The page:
Myron Platte wrote:
I’m sorry, not high, rich. There is a huge difference between presence and availability, in terms of minerals. Calcium presence often correlates with alkalinity, but the further the soil ph is from 6.4 in either direction, (and depending on a few other factors) the less available more elements are. That includes calcium. Some plants have the ability to reach through a trapdoor, so to speak, and absorb specific nutrients that are unavailable. This gives them a huge advantage over plants that do not have this ability in places where those nutrients are unavailable. When parts of the plant rot on top of or in the ground, the calcium is returned, in a bioavailable form. This leads to the plant slowly making itself obsolete in one or another area.
Myron Platte wrote:Bindweed indicates very low calcium, phosphate, low humus, poor residue decay, good drainage, and very high potash and magnesium. .
David Wieland wrote:[
I don't know where the idea of disassembling a mountain comes from. Certainly mining is involved in some way with practically everything we have, even if it's just digging up clay to make bricks or cob. We wouldn't be sustainable without it.
As for perlite, mountain disassembly is hyperbole. Here's a description from a gardening website:
Perlite is a volcanic glass that is heated to 1,600 degrees F. (871 C.) whereupon it pops much like popcorn and expands to 13 times its former size, resulting in an incredibly lightweight material.
(Read more at Gardening Know How: What Is Perlite: Learn About Perlite Potting Soil https://www.gardeningknowhow.com/garden-how-to/soil-fertilizers/perlite-potting-soil.htm)
The Three Rs practice is good but not enough to sustain us. It certainly can't build a thrift shop, for example.
David Wieland wrote:
Andrew Sackville-West wrote: What does "sustainable item" mean?
Not sure I can answer completely, but part of clothing being sustainable is what was utilized in the manufacture... There was a phase where "stone washed" was "in". Stone washed jeans and stone washed shirts and blouses. The stones were a kind of light weight and abrasive mineral being mined.... maybe something like perlite. The question is whether it is sustainable to disassemble a mountain for this "stone". If the dyes being used to dye the fabric are toxic and result in pollution of streams rivers and ocean, that's probably not sustainable. It is hard work to know these things about commercial products, and especially when the industry and regulatory agencies collaborate in obscuring the information from the buyer.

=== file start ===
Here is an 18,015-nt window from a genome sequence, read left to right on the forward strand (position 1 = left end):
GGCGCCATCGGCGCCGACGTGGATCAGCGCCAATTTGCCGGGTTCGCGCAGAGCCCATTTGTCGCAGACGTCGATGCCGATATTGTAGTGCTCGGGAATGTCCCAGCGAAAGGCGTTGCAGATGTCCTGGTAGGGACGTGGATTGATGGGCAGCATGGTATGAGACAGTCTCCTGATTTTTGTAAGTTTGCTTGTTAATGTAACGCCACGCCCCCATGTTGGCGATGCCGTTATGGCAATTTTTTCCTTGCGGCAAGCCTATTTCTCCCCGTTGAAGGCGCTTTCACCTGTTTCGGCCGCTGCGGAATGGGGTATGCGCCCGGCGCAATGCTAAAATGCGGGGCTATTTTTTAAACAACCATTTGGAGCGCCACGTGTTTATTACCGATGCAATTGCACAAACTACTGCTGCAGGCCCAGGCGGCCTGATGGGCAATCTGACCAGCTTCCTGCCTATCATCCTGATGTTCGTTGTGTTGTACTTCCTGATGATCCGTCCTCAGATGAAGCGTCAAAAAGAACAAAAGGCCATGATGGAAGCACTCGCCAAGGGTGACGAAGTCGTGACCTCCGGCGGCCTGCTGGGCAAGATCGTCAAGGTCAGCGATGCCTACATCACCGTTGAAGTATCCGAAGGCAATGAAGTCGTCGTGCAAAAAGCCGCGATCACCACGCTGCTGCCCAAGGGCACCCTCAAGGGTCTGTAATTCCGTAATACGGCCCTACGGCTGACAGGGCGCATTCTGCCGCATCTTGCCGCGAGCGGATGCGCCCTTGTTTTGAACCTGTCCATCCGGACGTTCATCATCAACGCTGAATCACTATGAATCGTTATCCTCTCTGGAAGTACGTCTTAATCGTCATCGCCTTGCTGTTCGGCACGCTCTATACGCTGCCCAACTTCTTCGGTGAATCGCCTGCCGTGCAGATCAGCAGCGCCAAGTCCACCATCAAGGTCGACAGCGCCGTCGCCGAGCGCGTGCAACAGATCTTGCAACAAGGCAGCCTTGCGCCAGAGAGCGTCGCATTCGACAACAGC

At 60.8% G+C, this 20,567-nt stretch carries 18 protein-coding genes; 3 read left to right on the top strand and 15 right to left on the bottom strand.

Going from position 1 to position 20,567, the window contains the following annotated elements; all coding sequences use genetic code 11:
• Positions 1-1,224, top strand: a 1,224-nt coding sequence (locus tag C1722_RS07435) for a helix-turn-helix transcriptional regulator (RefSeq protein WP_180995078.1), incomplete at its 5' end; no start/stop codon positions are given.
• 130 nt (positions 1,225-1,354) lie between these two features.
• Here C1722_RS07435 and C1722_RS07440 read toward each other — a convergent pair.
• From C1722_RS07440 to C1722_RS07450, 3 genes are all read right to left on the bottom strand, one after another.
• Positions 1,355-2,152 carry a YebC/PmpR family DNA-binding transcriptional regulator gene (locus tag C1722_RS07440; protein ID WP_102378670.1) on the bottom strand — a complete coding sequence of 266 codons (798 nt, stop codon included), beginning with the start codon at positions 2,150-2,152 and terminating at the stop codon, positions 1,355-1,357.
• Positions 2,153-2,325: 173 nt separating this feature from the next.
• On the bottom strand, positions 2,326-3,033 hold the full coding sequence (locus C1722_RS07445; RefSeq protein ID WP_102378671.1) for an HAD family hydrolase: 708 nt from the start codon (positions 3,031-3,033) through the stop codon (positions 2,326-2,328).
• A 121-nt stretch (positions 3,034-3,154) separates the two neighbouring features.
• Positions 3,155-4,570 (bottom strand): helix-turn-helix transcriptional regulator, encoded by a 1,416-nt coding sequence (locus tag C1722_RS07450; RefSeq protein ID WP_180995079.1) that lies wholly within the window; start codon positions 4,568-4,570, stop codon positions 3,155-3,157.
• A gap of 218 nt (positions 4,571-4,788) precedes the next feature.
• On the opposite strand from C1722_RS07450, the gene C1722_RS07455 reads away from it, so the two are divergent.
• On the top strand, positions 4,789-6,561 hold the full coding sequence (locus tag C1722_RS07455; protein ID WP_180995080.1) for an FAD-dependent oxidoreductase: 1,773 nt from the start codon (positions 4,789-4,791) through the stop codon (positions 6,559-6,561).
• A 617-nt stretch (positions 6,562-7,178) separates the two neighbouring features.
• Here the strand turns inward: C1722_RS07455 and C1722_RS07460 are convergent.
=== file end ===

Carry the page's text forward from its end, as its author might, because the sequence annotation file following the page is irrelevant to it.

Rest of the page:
One other thing is the conditions of the workers who made the clothes. Are they paid a living wage? Is it a sweat shop. The abuse of humans isn't sustainable. It's short term for the laborers and the exploiters.
I think shopping at second hand and thrift shops is more sustainable than new, because IMO, of the three Rs reduce reuse recycle the re-use is the most effective at impacting the waste stream.
John C Daley wrote:
One last thing: engineers and design professionals don't necessarily know as much as they would like you to believe they do. The desire for a guarantee from them is going to inspire them to overbuild. Try to find a person with a lot of practical experience and a willingness to discuss the project, and who is not offended if you ask her /him to talk the variables through.
As a Civil Engineer I want to shoot back here.
- Civil Engineers are taught a lot and also taught how to research and observe.
- In specific areas Civil Engineers learn a lot from overseers who work the ground more regularly.
- Over building will always occur with ground works if a guarantee is expected, since the variables are many.
- In my experience I have not met and Engineer who will not talk through variables.
The biggest issue for me is landowners who have fixed ideas, a tiny budget that is not suitable for the problem and no ongoing plans for maintenance.
The second one is landowners who have mates that know everything, but take no responsibility for being wrong.